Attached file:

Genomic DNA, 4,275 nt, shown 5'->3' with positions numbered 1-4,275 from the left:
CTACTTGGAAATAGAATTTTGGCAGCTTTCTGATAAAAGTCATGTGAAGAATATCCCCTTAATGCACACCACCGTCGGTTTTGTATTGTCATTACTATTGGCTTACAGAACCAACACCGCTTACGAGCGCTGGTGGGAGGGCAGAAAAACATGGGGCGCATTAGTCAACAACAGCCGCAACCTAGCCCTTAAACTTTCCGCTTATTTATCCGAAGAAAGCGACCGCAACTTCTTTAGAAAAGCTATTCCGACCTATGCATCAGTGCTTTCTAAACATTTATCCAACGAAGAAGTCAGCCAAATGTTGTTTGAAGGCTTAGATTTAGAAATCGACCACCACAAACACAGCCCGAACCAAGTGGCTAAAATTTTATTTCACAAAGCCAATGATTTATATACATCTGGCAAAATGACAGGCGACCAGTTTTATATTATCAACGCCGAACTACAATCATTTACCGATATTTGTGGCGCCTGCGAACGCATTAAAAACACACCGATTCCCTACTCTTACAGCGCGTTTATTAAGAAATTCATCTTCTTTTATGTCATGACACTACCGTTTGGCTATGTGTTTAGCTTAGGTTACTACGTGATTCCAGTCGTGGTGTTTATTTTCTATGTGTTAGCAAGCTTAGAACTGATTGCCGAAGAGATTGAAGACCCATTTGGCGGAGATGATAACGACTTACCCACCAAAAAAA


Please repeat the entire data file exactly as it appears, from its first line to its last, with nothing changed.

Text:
Genomic DNA, 4,275 nt, shown 5'->3' with positions numbered 1-4,275 from the left:
CTACTTGGAAATAGAATTTTGGCAGCTTTCTGATAAAAGTCATGTGAAGAATATCCCCTTAATGCACACCACCGTCGGTTTTGTATTGTCATTACTATTGGCTTACAGAACCAACACCGCTTACGAGCGCTGGTGGGAGGGCAGAAAAACATGGGGCGCATTAGTCAACAACAGCCGCAACCTAGCCCTTAAACTTTCCGCTTATTTATCCGAAGAAAGCGACCGCAACTTCTTTAGAAAAGCTATTCCGACCTATGCATCAGTGCTTTCTAAACATTTATCCAACGAAGAAGTCAGCCAAATGTTGTTTGAAGGCTTAGATTTAGAAATCGACCACCACAAACACAGCCCGAACCAAGTGGCTAAAATTTTATTTCACAAAGCCAATGATTTATATACATCTGGCAAAATGACAGGCGACCAGTTTTATATTATCAACGCCGAACTACAATCATTTACCGATATTTGTGGCGCCTGCGAACGCATTAAAAACACACCGATTCCCTACTCTTACAGCGCGTTTATTAAGAAATTCATCTTCTTTTATGTCATGACACTACCGTTTGGCTATGTGTTTAGCTTAGGTTACTACGTGATTCCAGTCGTGGTGTTTATTTTCTATGTGTTAGCAAGCTTAGAACTGATTGCCGAAGAGATTGAAGACCCATTTGGCGGAGATGATAACGACTTACCCACCAAAAAAA